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All the Perl that's Practical to Extract and Report

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  • You make a good argument, but decreasing the cost of using something increases the quantity demanded: it doesn't affect demand itself. In terms of the pictures economists draw, moving the supply curve doesn't move the demand curve, but it does move the point both curves intersect (quantity demanded). For example, I tried to hook WWW::Selenium into Test::Harness a while ago but gave up as it looked like it would hurt too much. I suspect I could do what I wanted more easily with TAP::Parser. However, increasing the quantity demanded now increases awareness (list discussion, journal entries, documentation) which may increase demand in the long term.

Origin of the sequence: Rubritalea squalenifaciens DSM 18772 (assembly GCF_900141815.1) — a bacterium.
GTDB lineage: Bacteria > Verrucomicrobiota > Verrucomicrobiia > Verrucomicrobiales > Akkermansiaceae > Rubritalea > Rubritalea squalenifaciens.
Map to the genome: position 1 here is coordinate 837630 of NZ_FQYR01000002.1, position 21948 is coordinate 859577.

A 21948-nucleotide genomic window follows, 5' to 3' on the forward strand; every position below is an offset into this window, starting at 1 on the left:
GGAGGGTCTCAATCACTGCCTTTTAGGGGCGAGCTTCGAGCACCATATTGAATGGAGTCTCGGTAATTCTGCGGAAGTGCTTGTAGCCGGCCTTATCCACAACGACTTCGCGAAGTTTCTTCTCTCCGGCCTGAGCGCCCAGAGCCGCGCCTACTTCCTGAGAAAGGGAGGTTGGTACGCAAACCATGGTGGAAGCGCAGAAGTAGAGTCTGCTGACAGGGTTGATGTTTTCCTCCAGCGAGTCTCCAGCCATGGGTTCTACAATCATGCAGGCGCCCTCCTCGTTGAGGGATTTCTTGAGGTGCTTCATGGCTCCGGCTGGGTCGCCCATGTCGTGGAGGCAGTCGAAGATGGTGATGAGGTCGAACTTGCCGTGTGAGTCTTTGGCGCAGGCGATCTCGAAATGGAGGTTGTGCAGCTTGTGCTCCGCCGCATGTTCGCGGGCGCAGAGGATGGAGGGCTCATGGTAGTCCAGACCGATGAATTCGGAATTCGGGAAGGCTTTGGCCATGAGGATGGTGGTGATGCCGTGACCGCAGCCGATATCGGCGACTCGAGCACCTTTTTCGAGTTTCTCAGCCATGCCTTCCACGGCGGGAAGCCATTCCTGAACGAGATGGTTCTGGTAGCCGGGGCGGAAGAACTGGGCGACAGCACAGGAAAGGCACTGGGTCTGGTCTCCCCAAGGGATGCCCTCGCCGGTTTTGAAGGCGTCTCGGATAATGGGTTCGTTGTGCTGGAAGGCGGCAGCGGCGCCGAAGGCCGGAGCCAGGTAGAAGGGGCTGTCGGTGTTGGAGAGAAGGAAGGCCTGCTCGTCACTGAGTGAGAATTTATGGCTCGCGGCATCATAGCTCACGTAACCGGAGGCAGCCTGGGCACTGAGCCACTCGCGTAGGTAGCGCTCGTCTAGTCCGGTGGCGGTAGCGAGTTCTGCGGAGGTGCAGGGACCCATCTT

• I think we're in agreement, but my wording was a imprecise. "Demand" here can mean two things. The total "demand curve" over all possible prices and the "current demand" which is the quantity demanded at the current price. Its also interesting to note that a free software release doesn't really have a supply curve... not that I can figure anyway.

      Price doesn't immediately affect the demand curve. It does effect the current demand. And yes, I agree that increasing the current demand can eventually alter